have.

SPEAKER: Well, get to it,
because the member is not starting that
way.

Hon Gerry Brownlee: Surely,
simply by referring to the trans-Tasman bubble and then
asking for “any other” is not strictly in line with the
primary question that’s been carefully put on the Order
Paper today.

SPEAKER: The member’s
absolutely right.

Question No.
9—Transport

9. CHRIS BISHOP
(National—Hutt South)
to the Minister of
Transport
: Did officials recommend in the Cabinet
paper released in June 2019 titled “Progressing our plans to
deliver light rail in Auckland” a process for Auckland light
rail that would have allowed all market participants the
opportunity to bid for the delivery of the project; and
when, if ever, does he expect to take light rail to Cabinet
next?

Hon PHIL TWYFORD (Minister of
Transport)
: One of the options presented to Cabinet
would have allowed a full market process, but there were a
range of options, and Cabinet was advised on the pros and
cons and the trade-offs between them. It’s not in the public
interest to reveal the officials’ recommended option, as
this matter is still being considered as part of both the
commercial process and Cabinet decision-making. I expect to
take a paper to Cabinet about light rail in the coming
weeks.

Chris Bishop: Was it the
preferred approach of officials that there be a process for
Auckland light rail that would’ve allowed all market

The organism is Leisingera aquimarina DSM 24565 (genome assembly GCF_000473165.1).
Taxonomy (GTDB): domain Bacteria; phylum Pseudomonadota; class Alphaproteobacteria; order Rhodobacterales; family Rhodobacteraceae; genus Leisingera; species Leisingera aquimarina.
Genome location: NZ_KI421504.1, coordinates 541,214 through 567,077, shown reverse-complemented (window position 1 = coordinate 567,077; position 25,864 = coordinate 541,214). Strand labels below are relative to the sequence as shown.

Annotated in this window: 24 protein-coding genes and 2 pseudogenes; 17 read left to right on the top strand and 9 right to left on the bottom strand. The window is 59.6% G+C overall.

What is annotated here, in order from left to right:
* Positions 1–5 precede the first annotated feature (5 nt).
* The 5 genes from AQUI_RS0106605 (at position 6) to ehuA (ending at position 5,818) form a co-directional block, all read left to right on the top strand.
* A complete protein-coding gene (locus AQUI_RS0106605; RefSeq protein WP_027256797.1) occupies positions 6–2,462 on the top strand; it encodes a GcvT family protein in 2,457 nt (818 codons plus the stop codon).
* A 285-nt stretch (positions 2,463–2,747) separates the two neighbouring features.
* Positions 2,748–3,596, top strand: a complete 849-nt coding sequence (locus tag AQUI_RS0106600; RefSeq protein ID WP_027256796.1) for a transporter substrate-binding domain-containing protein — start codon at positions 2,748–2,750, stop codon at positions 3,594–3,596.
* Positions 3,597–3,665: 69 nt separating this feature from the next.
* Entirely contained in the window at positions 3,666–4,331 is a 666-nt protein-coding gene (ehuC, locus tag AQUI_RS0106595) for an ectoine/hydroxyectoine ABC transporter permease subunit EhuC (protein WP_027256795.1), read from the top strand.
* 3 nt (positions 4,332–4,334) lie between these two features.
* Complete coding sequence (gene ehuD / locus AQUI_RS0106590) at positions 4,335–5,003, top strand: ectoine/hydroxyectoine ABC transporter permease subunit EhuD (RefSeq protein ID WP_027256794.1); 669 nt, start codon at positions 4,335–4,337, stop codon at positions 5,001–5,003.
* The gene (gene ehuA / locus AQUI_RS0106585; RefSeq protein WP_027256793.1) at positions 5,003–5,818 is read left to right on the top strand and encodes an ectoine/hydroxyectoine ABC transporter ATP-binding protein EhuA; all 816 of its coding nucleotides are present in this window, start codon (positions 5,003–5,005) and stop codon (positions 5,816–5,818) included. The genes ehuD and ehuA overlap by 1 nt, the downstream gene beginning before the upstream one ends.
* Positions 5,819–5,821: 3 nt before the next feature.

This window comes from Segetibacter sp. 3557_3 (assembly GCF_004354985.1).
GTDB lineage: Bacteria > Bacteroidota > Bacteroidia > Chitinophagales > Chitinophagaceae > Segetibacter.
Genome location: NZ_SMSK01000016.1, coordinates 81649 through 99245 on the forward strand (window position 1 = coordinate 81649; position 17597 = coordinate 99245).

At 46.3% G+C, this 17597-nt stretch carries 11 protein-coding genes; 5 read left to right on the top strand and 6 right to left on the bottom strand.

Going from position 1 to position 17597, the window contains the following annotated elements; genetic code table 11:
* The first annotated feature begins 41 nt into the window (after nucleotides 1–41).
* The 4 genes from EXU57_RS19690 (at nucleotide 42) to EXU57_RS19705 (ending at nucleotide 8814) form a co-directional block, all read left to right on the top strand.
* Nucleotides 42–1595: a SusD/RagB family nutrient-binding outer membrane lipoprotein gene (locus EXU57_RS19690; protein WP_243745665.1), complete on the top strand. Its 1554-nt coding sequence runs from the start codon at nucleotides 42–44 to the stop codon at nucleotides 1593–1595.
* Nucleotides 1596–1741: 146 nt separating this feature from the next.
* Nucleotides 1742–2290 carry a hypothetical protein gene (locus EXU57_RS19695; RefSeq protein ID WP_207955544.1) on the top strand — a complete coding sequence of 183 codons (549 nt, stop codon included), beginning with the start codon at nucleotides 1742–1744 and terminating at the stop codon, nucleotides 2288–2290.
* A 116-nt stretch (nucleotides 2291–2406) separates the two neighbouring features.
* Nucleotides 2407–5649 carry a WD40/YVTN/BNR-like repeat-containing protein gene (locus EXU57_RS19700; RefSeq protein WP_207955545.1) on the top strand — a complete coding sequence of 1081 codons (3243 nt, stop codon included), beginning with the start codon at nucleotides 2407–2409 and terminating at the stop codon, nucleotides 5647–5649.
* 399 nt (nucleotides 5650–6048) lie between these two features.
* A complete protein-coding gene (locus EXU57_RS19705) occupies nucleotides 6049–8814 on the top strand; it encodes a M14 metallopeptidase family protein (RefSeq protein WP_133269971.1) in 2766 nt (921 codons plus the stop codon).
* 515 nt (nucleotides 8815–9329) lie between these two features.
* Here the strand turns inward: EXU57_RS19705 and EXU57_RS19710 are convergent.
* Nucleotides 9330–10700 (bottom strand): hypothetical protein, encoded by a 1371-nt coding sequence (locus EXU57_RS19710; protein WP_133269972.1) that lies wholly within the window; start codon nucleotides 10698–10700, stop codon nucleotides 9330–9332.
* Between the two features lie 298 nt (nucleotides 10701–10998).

participants the opportunity to bid for the delivery of the
project?

Hon PHIL TWYFORD: Light rail
is an important part of our Government’s solution to
Auckland’s growth and congestion problems. Cabinet first
gave the New Zealand Transport Agency leadership of this
project, then we received an unsolicited bid from NZ Infra,
and I thought that bid was worth serious consideration. I
took to Cabinet a recommendation that we look at both of
those options as part of a twin track process, and this was
following advice from officials that there were a number of
options that could be taken at that time. We’re now in the
middle of that process. It’s a commercial-in-confidence
process. This Government believes in behaving ethically in
business and in good-faith negotiations. We’re not able to
reveal the details until this process is complete, as we
must retain the integrity of both the commercial process and
Cabinet decision-making.

Chris
Bishop
: How does it affect the integrity of the
commercial decision-making process to reveal that his
officials’ preferred approach was contrary to the one that
Cabinet undertook?

Hon PHIL TWYFORD:
Because we’re in the middle of a process that was agreed by
Cabinet, the matters are subject to commercial probity, and
the Cabinet decision-making process is under way. We should
let that process run its course. It’s not in the public
interest to reveal those matters at this
time.

Chris Bishop: Why will he not
tell the public that Treasury and officials advised him to
open up the process for Auckland light rail to wider market
participants than just the Transport Agency and NZ
Infra?

Hon PHIL TWYFORD: I’ve already
explained that Treasury and the Ministry of Transport had
input into the paper that set out a number of options,
including going out to the full market, that the paper, the
advice that went to Cabinet, included consideration of the
pros and cons of those options and the trade-offs between
them. Cabinet considered all the options and Cabinet took
the decision to run the twin track
process.